On Tuesday, the general assembly of the Christian Church (Disciples of Christ) approved a resolution calling on the church in all its expressions to affirm the faith, baptism, and spiritual gifts of everyone, regardless of sexual orientation or gender identity. This was timely, given the Defense of Marriage Act decision, though the resolution doesn’t specifically mention same-sex marriage. Nor does it mention ordination—the other hot-button issue around sexuality in the church—though it does affirm that neither sexual orientation nor gender identity is “grounds for exclusion from fellowship or service within the church.”
This was a “sense-of-the-assembly” resolution, representing a majority of those gathered. Such resolutions are nonbinding on regions and local congregations—no policies were changed—and simply constitute a recommendation to the church. Each congregation is free to reject, adopt or ignore this as it sees fit.
I sometimes envy my ecumenical colleagues whose denominations have already fought this out, voted and moved on. They may have lost members, divided their ranks, but at least now they know where they stand. They ordain gay and lesbian people; they preside at gay weddings. Their denomination said it was okay.
We Disciples don’t work that way. We have always been resistant to hierarchy, born as we were on the American frontier a generation after independence. We don’t make top-down declarations; we wrestle things out in our local congregations, with the very people we meet at the communion table each week.
And we are not of one mind on this (or any) question. In my own congregation, reactions to this resolution range from It’s about time to Well, we’ll probably lose some more churches now. As Disciples, we have declared ourselves to be a “people of grace and welcome to all”—but some will find themselves left out by this.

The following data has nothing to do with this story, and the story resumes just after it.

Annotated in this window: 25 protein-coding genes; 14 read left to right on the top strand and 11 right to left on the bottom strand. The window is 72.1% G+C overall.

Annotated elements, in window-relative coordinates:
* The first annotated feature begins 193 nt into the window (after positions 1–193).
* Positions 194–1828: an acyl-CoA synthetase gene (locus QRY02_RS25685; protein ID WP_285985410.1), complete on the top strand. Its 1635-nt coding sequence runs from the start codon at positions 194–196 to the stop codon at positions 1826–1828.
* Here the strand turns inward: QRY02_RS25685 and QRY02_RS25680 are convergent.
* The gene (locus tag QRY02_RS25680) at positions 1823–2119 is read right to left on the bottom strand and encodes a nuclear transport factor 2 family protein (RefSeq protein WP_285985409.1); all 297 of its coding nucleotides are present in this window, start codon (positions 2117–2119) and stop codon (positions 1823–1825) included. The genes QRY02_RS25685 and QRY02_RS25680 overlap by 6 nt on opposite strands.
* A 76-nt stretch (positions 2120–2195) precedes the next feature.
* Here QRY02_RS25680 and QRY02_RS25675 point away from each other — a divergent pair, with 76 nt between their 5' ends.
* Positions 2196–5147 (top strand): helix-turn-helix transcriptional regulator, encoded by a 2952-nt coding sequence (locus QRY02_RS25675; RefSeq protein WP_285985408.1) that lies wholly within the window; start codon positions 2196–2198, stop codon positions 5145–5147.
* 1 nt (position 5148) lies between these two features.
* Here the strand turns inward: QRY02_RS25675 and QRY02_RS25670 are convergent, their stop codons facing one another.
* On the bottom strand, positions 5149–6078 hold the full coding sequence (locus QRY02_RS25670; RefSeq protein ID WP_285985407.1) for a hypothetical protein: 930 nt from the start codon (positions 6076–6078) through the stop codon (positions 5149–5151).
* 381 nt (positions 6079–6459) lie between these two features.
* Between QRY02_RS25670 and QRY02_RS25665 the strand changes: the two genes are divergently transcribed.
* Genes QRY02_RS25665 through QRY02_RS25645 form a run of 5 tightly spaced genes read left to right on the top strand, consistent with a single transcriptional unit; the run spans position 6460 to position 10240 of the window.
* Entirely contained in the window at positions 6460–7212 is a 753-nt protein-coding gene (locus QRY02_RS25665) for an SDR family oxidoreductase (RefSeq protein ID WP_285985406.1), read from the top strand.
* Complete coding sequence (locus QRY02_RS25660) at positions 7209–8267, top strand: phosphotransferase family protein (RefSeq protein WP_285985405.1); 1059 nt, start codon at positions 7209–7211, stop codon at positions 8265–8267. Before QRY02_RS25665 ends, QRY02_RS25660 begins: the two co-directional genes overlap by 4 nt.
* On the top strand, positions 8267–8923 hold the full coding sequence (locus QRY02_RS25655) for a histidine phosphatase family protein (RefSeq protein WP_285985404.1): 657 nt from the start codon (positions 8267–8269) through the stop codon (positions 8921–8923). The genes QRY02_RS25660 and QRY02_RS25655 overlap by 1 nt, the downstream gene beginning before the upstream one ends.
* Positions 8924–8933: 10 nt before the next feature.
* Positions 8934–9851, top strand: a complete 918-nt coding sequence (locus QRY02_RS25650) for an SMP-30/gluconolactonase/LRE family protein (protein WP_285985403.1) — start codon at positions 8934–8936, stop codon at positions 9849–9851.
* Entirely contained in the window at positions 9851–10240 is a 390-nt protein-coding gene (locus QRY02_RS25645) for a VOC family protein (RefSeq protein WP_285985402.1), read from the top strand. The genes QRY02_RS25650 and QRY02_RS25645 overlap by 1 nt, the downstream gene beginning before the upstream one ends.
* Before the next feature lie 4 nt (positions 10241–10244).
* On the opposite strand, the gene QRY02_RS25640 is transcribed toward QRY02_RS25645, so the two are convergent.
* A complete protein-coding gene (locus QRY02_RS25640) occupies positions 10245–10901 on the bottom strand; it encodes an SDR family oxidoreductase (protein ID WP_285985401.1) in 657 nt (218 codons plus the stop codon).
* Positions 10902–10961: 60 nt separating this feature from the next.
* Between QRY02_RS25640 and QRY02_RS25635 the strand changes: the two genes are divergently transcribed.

One pastor told me he would feel better about the resolution if it stated clearly that the people who disagree are welcome, too. It’s a good point. Does passing a resolution like this actually marginalize those who are against it? What about the woman who has given her life to the church, as faithful as can be, but just can’t get her head around the possibility of two men loving each other? Will she feel welcome now that this resolution has passed?
So I understand the urge to back away from declarative statements. Votes divide us. Congregations and denominations that have put this question to a vote have almost invariably lost people in the process. If we’re going to say we welcome all people, then we had better be sure we actually do—as our president Sharon Watkins said in her sermon to the assembly Sunday night, “whether you’re LGBTIQ or not even sure what that means.”
But I also think we need to be particularly intentional about stating our welcome for those who have been most often left out or discriminated against. After all, that seems to be the way Jesus operated most of the time.
One Facebook friend—part of a same-sex couple—posted this just before the business session: “Feeling vulnerable this afternoon. We’re talking about real, beloved children of God.” Gay and lesbian Christians have been excluded and alienated by the church for too long, often causing real and lasting pain. Maybe an explicit welcome is the least we can do.
I think of the teenager who stood up during the discussion and said that most of his friends don’t know any Christians who support LGBT folks. I think of the woman who doesn’t mention her new girlfriend because she doesn’t know what her church friends will say. I think of the families who could be loved by the church if only they knew they would be welcomed.
I’m all for individual expression of faith. I’m not going to tell my Disciples friends what to believe. I want to have tough conversations with the people who sit next to me in the pews, even though that’s much harder work than following a hierarchical decree. We’re bound by our faith and our baptism, and we meet at the table even when we disagree.
But sometimes the church is called to be a voice of justice. Our general assembly shared a convention center with the NAACP, and their mere presence—especially following the Voting Rights Act decision and the George Zimmerman verdict—was a reminder that injustice is only overcome when people raise their voices together.
The resolution passed overwhelmingly but not unanimously; there will be more tough conversations ahead. When it was unclear whether the ayes had the necessary majority, the moderator called for a standing vote. So we stood up, and wordlessly affirmed the good news that everyone is welcome.
This post was corrected on July 19 to clarify, in the last paragraph, that a simple majority—not a two-thirds majority—was needed to pass the resolution.